'Three Cups of Tea' Author Denies '60 Minutes' Claims

VIDEO: Greg Mortensons commitment to educate the children of Pakistan and Afghanistan.

"Three Cups of Tea" author Greg Mortenson sent an email to supporters today, calling a CBS News program "60 Minutes" report that criticized his memoir and alleged financial improprieties "a distorted picture using inaccurate information."

Mortenson, a three-time Nobel Prize nominee, recounted in the book how he was inspired to help establish schools, especially for girls in Pakistan, after he got lost while hiking there and stumbled upon the village of Korphe, where he was taken in and cared for by the villagers.

The "60 Minutes" segment aired today, alleged that the story is a fabrication and that Mortenson uses his charitable organization as a "private ATM machine."

Among the show's other allegations against Mortenson -- who has sold millions of copies of his best-selling book about traveling and later building schools in Pakistan -- were that his charitable organization has taken credit for building schools that don't actually exist or were built by others.

"Three Cups of Tea," tells the tale of this experience, and how his time with the villagers inspired him to return to the region to build a school for girls.

"As those of you who know me and have supported my work over the years will recognize, the story being framed by '60 Minutes' to air in a few hours today -- as far as we can tell -- paints a distorted picture using inaccurate information, innuendo and a microscopic focus on one year's (2009) IRS 990 financial, and a few points in the book 'Three Cups of Tea' that occurred almost 18 years ago," Mortenson wrote in the email today.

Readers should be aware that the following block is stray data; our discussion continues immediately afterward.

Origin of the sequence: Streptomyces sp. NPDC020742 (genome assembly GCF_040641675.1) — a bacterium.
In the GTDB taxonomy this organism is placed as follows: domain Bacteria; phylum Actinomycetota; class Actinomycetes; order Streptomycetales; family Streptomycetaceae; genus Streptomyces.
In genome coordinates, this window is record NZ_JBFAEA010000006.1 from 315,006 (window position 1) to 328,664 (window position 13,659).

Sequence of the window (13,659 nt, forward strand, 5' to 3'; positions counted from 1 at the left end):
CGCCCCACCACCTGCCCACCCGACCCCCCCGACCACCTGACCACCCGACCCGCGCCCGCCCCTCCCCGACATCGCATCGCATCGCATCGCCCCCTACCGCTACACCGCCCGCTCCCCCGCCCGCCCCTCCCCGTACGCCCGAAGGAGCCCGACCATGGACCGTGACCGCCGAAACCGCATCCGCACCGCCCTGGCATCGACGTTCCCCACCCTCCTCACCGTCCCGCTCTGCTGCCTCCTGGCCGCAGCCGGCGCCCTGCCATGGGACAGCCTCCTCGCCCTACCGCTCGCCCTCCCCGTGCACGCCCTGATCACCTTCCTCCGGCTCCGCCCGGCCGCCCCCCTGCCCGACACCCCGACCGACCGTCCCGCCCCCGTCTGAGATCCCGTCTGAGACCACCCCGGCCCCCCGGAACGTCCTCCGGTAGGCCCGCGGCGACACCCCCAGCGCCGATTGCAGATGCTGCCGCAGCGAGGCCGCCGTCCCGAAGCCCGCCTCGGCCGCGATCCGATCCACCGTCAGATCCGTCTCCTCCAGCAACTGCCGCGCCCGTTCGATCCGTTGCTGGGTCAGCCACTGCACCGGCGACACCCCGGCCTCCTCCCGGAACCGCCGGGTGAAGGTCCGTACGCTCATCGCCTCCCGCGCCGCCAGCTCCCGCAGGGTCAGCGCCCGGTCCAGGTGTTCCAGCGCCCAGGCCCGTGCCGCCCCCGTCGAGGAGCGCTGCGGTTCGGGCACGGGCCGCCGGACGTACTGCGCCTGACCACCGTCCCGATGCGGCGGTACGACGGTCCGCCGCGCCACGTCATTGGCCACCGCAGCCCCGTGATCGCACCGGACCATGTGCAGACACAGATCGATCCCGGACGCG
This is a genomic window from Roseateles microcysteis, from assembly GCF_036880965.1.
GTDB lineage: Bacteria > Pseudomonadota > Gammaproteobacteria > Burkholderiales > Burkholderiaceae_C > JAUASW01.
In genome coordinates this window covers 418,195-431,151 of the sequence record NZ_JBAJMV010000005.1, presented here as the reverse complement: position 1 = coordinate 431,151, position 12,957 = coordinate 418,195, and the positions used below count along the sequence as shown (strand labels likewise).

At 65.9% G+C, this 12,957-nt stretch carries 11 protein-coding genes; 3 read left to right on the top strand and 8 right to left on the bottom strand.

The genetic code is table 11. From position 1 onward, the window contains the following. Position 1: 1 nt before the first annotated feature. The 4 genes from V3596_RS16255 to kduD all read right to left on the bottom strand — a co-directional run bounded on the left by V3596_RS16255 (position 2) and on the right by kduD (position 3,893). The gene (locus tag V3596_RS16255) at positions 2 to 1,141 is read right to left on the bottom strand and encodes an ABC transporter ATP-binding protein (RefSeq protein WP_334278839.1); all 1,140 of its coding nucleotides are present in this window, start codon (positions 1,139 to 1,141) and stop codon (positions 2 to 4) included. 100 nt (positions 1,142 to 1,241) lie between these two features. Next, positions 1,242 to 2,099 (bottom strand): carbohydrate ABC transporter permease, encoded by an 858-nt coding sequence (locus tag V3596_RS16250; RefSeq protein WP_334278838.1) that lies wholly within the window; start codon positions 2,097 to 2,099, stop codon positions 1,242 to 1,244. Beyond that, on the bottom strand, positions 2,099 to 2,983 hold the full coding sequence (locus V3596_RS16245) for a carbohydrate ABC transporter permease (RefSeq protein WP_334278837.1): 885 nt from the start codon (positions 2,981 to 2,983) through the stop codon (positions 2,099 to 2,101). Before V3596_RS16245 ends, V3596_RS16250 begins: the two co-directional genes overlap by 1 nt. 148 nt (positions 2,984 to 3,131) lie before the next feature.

"The Board of Directors and I made the very difficult decision to not engage with '60 Minutes' on camera, after they attempted an eleventh hour aggressive approach to reach me, including an ambush in front of children at a book signing at a community service leadership convention in Atlanta," he wrote. "It was clear that the program's disrespectful approach would not result in a fair, balanced or objective representation of our work, my books or our vital mission."

Among those who have publicly declared their doubt about Mortenson's account of his early experiences in Pakistan is Jon Krakauer, author of bestsellers "Into the Wild" and "Into Thin Air."

In the email, Mortenson said he had also turned down a request from Krakauer for an interview.

Porters who met Mortenson on his mountain trip in Pakistan dispute his being lost at the time and have said that he only stumbled into the village while returning from hiking K2, the second-highest mountain on Earth, according to the "60 Minutes" report. They allege that he didn't visit Korphe and meet the villagers mentioned in the book until a year later.

"It's a beautiful story. And it's a lie," Krakauer told CBS News. "I have spoken to one of [Mortenson's] companions, a close friend who hiked out from K2 with him, and this companion said, 'Greg never heard of Korphe until a year later.'"

"If you read the first few chapters of that book, you realize, 'I am being taken for a ride here,'" he added.

According to the website of the Central Asia Institute, which was co-founded by Mortenson and Jean Hoerni, the non-profit has established more than 170 schools and helped educate more than 68,000 students, with an emphasis on girls' education.

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